In most cases, a “balanced” signal appears on both pin-2 (hot) and pin-3 (cold.) “Hot and cold” refer to Polarity, plus and minus (+ and —), respectively. As you can see on the left side of Figure One, the same signal appears on pin-3 with reverse-polarity, that is, 180 degrees “out-of-phase.” Even though the AC signal is constantly changing, it is important to establish a reference, in the same way that a loud speaker has “polarized” terminals. A kick drum creates air pressure that moves the microphone diaphragm, generating a positive going voltage on pin-2. After trips to and from all of the processing and recording gear you can imagine, a woofer should recreate that same in-your-face gust of air. (Only better, of course!)


With properly designed balanced gear, output polarity equals input polarity, so it doesn’t matter whether Pin-2 or Pin-3 is designated as “hot,” so long as the input and output wiring is consistent — with regard to polarity — throughout your system. You will occasionally have to interconnect unbalanced gear, in which case the tip (of a quarter-inch plug) or the center-pin (of an RCA connector) are always “hot.” However, be very careful when interfacing unbalanced gear that uses XLR connectors. If one is designated pin-2 hot and the other as pin-3 hot, all you will get is NOT!


A microphone’s source impedance is 200 ohms (W ). Speakers are lower at 4W , 8W or 16W , but a Professional “lo-Z” microphone is optimized to drive a long cable without signal degradation. This is in direct contrast to a passive electric guitar, which is an unbalanced, hi-Z device that is susceptible to every snap, crackle and pop technology can generate.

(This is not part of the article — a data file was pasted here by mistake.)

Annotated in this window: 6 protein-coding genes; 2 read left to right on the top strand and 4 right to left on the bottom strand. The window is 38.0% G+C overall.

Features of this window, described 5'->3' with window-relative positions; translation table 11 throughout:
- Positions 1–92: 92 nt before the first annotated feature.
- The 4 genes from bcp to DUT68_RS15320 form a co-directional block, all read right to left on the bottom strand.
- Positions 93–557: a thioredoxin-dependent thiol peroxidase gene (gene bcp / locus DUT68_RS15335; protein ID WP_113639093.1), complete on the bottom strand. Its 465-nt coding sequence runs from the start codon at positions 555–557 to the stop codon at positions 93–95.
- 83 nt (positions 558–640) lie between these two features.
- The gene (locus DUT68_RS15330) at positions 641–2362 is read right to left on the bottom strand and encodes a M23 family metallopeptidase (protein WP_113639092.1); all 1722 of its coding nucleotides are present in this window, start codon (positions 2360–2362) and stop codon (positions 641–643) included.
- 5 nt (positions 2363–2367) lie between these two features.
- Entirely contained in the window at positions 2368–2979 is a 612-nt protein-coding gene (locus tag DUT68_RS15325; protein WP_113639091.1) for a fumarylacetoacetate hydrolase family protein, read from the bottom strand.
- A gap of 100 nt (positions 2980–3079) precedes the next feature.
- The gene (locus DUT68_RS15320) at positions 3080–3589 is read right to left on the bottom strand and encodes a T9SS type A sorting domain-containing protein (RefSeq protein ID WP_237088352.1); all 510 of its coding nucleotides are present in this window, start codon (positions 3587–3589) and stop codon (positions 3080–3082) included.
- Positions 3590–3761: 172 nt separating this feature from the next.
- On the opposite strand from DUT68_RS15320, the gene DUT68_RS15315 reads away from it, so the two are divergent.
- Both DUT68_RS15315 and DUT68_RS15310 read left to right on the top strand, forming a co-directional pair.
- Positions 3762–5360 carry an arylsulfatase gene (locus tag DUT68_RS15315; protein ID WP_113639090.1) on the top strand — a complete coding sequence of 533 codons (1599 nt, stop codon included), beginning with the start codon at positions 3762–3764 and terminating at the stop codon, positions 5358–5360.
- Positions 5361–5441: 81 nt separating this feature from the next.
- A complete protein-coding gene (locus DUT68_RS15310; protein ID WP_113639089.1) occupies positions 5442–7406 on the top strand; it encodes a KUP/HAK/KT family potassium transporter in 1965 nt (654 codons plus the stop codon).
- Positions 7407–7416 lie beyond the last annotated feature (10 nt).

Please Note:

The built-in preamps in modern condenser microphones do not necessarily produce signal on pin-3, but the impedance of pin-3 must match that of pin-2 for noise immunity.


Two (identical but) out-of-phase signals do not combine on a mixer, they cancel. A Mixer, by nature, “sums” all of the channels together. But subtracting a balanced signal — by using a “differential” input amplifier (active) or a transformer (passive) — generates two results. First, the audio signals “add up” instead of cancel. Second, any noises common to pin-2 and pin-3 (like the red “spike” in Figure One) are left behind. “Common Mode Rejection” is the term used to describe how well a preamp can ignore the fact that you ran a microphone cable right next to a wall wart. Try that with a guitar cable!


A vintage preamp is not  likely to have phantom power because either dynamic microphones were used or the condenser microphones of the day had their own external supplies. In addition, you will occasionally run into a piece of gear with a quarter-inch microphone input. To connect a balanced dynamic microphone, you will need a transformer/adapter, microphone phantom power pack (MPPP).


Though miniaturization started before “solid state” electronics, transistorized circuitry ushered in a new era of devices whose power requirements were considerably lower than their vacuum tube counterparts. Older versions included a “window” in the case to expose a meter that indicated the presence of either the internal Battery or the “external” Phantom power.

Battery operation implies that very little current was required. That a system was devised to send power down a standard microphone cable was even more clever. Quite simply, +48 volts DC is piggybacked on top of both AC signals — on pin-2 and pin-3 — via two resistors, without disturbance. (This is the “Phantom” signal.) The negative or “return path” to the DC supply is connected to pin-1.